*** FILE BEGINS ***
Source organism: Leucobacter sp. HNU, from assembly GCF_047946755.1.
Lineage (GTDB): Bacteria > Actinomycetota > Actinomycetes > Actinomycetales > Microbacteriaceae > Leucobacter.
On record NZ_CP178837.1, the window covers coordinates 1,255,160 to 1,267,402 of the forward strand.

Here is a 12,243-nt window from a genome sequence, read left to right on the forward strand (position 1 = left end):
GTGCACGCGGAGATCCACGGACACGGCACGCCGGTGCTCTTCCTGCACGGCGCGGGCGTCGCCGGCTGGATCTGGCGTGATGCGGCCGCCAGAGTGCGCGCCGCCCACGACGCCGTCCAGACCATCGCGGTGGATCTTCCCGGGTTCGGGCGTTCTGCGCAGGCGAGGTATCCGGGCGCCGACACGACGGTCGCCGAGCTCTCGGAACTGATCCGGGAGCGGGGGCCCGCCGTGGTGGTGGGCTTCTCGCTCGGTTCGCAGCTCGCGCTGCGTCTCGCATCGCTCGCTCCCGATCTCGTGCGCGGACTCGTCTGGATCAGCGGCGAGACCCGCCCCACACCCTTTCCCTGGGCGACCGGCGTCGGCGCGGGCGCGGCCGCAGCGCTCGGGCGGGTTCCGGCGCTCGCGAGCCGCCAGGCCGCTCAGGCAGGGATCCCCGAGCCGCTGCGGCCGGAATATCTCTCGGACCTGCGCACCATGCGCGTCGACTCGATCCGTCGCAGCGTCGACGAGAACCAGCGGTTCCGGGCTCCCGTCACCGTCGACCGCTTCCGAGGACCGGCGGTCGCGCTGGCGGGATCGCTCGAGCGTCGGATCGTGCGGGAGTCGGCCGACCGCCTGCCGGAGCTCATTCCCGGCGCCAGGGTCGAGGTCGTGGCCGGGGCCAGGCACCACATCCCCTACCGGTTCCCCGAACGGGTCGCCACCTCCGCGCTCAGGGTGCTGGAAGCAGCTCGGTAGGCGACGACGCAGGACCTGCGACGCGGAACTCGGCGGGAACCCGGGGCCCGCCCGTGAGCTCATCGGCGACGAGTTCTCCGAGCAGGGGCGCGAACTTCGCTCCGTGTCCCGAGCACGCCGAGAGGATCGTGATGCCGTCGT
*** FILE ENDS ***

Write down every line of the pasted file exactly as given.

Source organism: Leucobacter sp. HNU, from assembly GCF_047946755.1.
Lineage (GTDB): Bacteria > Actinomycetota > Actinomycetes > Actinomycetales > Microbacteriaceae > Leucobacter.
On record NZ_CP178837.1, the window covers coordinates 1,255,160 to 1,267,402 of the forward strand.

Here is a 12,243-nt window from a genome sequence, read left to right on the forward strand (position 1 = left end):
GTGCACGCGGAGATCCACGGACACGGCACGCCGGTGCTCTTCCTGCACGGCGCGGGCGTCGCCGGCTGGATCTGGCGTGATGCGGCCGCCAGAGTGCGCGCCGCCCACGACGCCGTCCAGACCATCGCGGTGGATCTTCCCGGGTTCGGGCGTTCTGCGCAGGCGAGGTATCCGGGCGCCGACACGACGGTCGCCGAGCTCTCGGAACTGATCCGGGAGCGGGGGCCCGCCGTGGTGGTGGGCTTCTCGCTCGGTTCGCAGCTCGCGCTGCGTCTCGCATCGCTCGCTCCCGATCTCGTGCGCGGACTCGTCTGGATCAGCGGCGAGACCCGCCCCACACCCTTTCCCTGGGCGACCGGCGTCGGCGCGGGCGCGGCCGCAGCGCTCGGGCGGGTTCCGGCGCTCGCGAGCCGCCAGGCCGCTCAGGCAGGGATCCCCGAGCCGCTGCGGCCGGAATATCTCTCGGACCTGCGCACCATGCGCGTCGACTCGATCCGTCGCAGCGTCGACGAGAACCAGCGGTTCCGGGCTCCCGTCACCGTCGACCGCTTCCGAGGACCGGCGGTCGCGCTGGCGGGATCGCTCGAGCGTCGGATCGTGCGGGAGTCGGCCGACCGCCTGCCGGAGCTCATTCCCGGCGCCAGGGTCGAGGTCGTGGCCGGGGCCAGGCACCACATCCCCTACCGGTTCCCCGAACGGGTCGCCACCTCCGCGCTCAGGGTGCTGGAAGCAGCTCGGTAGGCGACGACGCAGGACCTGCGACGCGGAACTCGGCGGGAACCCGGGGCCCGCCCGTGAGCTCATCGGCGACGAGTTCTCCGAGCAGGGGCGCGAACTTCGCTCCGTGTCCCGAGCACGCCGAGAGGATCGTGATGCCGTCGT